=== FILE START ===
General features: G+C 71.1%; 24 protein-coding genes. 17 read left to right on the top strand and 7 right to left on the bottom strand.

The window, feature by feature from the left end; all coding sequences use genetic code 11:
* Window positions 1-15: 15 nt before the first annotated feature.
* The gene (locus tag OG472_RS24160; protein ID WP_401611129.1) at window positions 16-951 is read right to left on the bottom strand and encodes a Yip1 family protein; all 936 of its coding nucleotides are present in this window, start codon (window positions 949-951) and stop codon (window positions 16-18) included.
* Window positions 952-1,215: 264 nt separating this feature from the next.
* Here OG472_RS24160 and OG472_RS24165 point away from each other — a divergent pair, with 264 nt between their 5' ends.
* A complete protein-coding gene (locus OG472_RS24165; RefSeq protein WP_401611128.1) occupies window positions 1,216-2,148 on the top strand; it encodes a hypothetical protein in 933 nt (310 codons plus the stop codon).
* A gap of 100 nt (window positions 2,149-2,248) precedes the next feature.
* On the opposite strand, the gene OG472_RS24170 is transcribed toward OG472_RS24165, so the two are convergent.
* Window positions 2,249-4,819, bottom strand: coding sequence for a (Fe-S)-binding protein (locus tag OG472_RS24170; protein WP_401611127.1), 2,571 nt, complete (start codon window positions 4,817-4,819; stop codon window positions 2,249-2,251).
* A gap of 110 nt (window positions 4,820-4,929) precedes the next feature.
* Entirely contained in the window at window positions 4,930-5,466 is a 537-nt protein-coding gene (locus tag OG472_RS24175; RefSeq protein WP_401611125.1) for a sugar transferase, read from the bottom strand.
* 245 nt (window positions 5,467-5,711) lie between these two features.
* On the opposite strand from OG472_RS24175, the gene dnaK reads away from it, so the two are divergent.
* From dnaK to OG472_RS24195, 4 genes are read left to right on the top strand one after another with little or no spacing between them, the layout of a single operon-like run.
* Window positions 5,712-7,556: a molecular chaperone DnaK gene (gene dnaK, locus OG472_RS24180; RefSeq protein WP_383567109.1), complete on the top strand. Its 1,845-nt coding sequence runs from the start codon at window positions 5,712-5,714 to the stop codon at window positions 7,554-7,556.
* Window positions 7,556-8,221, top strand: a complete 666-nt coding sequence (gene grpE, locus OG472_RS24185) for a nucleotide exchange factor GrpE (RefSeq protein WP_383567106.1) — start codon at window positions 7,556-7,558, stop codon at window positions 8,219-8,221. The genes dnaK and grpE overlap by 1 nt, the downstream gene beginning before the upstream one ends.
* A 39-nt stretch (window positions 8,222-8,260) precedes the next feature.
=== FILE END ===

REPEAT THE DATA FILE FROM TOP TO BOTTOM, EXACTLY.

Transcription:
General features: G+C 71.1%; 24 protein-coding genes. 17 read left to right on the top strand and 7 right to left on the bottom strand.

The window, feature by feature from the left end; all coding sequences use genetic code 11:
* Window positions 1-15: 15 nt before the first annotated feature.
* The gene (locus tag OG472_RS24160; protein ID WP_401611129.1) at window positions 16-951 is read right to left on the bottom strand and encodes a Yip1 family protein; all 936 of its coding nucleotides are present in this window, start codon (window positions 949-951) and stop codon (window positions 16-18) included.
* Window positions 952-1,215: 264 nt separating this feature from the next.
* Here OG472_RS24160 and OG472_RS24165 point away from each other — a divergent pair, with 264 nt between their 5' ends.
* A complete protein-coding gene (locus OG472_RS24165; RefSeq protein WP_401611128.1) occupies window positions 1,216-2,148 on the top strand; it encodes a hypothetical protein in 933 nt (310 codons plus the stop codon).
* A gap of 100 nt (window positions 2,149-2,248) precedes the next feature.
* On the opposite strand, the gene OG472_RS24170 is transcribed toward OG472_RS24165, so the two are convergent.
* Window positions 2,249-4,819, bottom strand: coding sequence for a (Fe-S)-binding protein (locus tag OG472_RS24170; protein WP_401611127.1), 2,571 nt, complete (start codon window positions 4,817-4,819; stop codon window positions 2,249-2,251).
* A gap of 110 nt (window positions 4,820-4,929) precedes the next feature.
* Entirely contained in the window at window positions 4,930-5,466 is a 537-nt protein-coding gene (locus tag OG472_RS24175; RefSeq protein WP_401611125.1) for a sugar transferase, read from the bottom strand.
* 245 nt (window positions 5,467-5,711) lie between these two features.
* On the opposite strand from OG472_RS24175, the gene dnaK reads away from it, so the two are divergent.
* From dnaK to OG472_RS24195, 4 genes are read left to right on the top strand one after another with little or no spacing between them, the layout of a single operon-like run.
* Window positions 5,712-7,556: a molecular chaperone DnaK gene (gene dnaK, locus OG472_RS24180; RefSeq protein WP_383567109.1), complete on the top strand. Its 1,845-nt coding sequence runs from the start codon at window positions 5,712-5,714 to the stop codon at window positions 7,554-7,556.
* Window positions 7,556-8,221, top strand: a complete 666-nt coding sequence (gene grpE, locus OG472_RS24185) for a nucleotide exchange factor GrpE (RefSeq protein WP_383567106.1) — start codon at window positions 7,556-7,558, stop codon at window positions 8,219-8,221. The genes dnaK and grpE overlap by 1 nt, the downstream gene beginning before the upstream one ends.
* A 39-nt stretch (window positions 8,222-8,260) precedes the next feature.